Over the last couple of days I have put together a fresh, second-pass outline for The Fall Of The Hammer, the new book. This is a habit I've only recently accustomed myself to: write an outline, write a draft, then create a new outline that reflects the changes you want to make, then write the next draft. This time I got a head start: I bailed before finishing the first draft, and wrote the next-iteration outline as a way to get out of the thorny cul-de-sac I'd written myself into.
As it turns out, I didn't have to tear the whole book apart and stick it back together again to make it work. It was mostly a matter of some additional logic here and there. I feared I'd have to essentially scavenge the book between drafts -- use it for raw material rather than just "rewrite" it -- but I didn't have to go that far.
Part of why I was worried I'd have to be so drastic in my approach was because of the long genesis of this particular story. It started as something I wrote way the hell back when and never properly finished, and also something I wrote back before I knew what I was really doing (a big part of why it was never finished). Its current incarnation was a salvage job: I scraped from it what few pieces were worth saving, and built a whole new story around them.
And now, one draft later, I'm seeing how that tainted (if that's the word) the project with an aroma that has been hard to chase away. The whole smell of the story is one of something that was torn down to even beyond its studs and rebuilt anew. Every time I think about how to fix any of it at all, I go back to that radical demolish-and-rebuild solution. It's only just now that I've taught myself to think about this story as something that can be incrementally improved instead of radically rebuilt.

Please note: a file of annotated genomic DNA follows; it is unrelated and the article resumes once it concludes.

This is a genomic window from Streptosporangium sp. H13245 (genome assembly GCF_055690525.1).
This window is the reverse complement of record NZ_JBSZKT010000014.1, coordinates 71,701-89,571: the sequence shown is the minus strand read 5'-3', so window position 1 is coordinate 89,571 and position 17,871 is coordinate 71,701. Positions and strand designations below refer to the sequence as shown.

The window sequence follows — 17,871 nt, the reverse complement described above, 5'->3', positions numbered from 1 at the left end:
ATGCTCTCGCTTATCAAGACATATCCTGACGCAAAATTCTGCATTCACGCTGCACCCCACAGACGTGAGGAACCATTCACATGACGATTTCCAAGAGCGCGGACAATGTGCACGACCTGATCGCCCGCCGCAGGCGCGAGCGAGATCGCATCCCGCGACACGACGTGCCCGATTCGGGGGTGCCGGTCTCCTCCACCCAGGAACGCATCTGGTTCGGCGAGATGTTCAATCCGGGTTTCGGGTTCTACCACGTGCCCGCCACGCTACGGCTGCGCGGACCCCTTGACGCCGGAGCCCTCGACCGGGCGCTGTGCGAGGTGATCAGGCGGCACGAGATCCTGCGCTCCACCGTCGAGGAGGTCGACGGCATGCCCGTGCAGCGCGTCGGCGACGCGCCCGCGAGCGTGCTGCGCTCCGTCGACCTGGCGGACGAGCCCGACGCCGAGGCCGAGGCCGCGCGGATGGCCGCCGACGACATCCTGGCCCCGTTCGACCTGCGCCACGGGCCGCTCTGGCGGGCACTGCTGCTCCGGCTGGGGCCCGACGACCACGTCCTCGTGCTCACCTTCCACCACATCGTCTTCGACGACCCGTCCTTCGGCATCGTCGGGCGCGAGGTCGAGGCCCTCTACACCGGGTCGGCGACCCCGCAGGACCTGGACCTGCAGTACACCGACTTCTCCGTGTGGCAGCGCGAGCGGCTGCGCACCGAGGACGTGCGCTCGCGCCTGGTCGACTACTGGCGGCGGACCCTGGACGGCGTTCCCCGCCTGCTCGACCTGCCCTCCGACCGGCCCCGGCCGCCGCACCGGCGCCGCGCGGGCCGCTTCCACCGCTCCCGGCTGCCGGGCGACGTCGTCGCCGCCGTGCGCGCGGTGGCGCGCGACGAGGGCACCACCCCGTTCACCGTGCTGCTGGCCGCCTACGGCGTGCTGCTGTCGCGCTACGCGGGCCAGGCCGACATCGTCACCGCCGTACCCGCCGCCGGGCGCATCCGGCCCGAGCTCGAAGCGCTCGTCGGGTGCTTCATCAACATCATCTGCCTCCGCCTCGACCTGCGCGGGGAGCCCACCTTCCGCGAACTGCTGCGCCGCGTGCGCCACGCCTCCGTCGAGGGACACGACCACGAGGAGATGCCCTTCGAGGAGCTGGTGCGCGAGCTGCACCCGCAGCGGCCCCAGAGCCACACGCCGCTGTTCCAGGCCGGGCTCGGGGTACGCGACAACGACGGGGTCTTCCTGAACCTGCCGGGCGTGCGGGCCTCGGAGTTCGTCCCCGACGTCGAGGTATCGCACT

Every story lives in the head in its own way, demands its own treatment, draws around itself its own circles and auras. The way I put this to someone else: some movies just seem right in black-and-white; some in color; some in IMAX and some in mere 1.78:1. Those things all seem to be internal to the project, sprouting from it and not something stamped onto it.
But some aspects of a story are stamped onto it even when you don't realize it. I'd grown so accustomed to thinking of Hammer as a salvage job, I'd almost forgotten there would come a point when it had to be thought of as its own thing, and not as a rescued piece of some other failed project -- and, again, not as something that might only survive if I smashed it up and scavenged the best bits from it yet again.
Rarely do I drastically revise something once it's well under way, in big part because of the sheer amount of toss-and-test I do with most of my ideas in the conceptual stage. If I have an idea, and I can't dive into it somewhere along its length and come up with some image of what it would be like for that to play out on the page, that's a sign I don't have enough of it to get started yet. But this project has been an exception in many ways. I don't think that's a sign it'll be extraordinary when it's finished; just a sign that it's had a peculiar set of circumstances that I haven't been as well-equipped to deal with as I hoped. But I hope once it's put to bed, it'll be at least up to the standard I would set for any work of mine.
New York City
Other Lives Of The Mind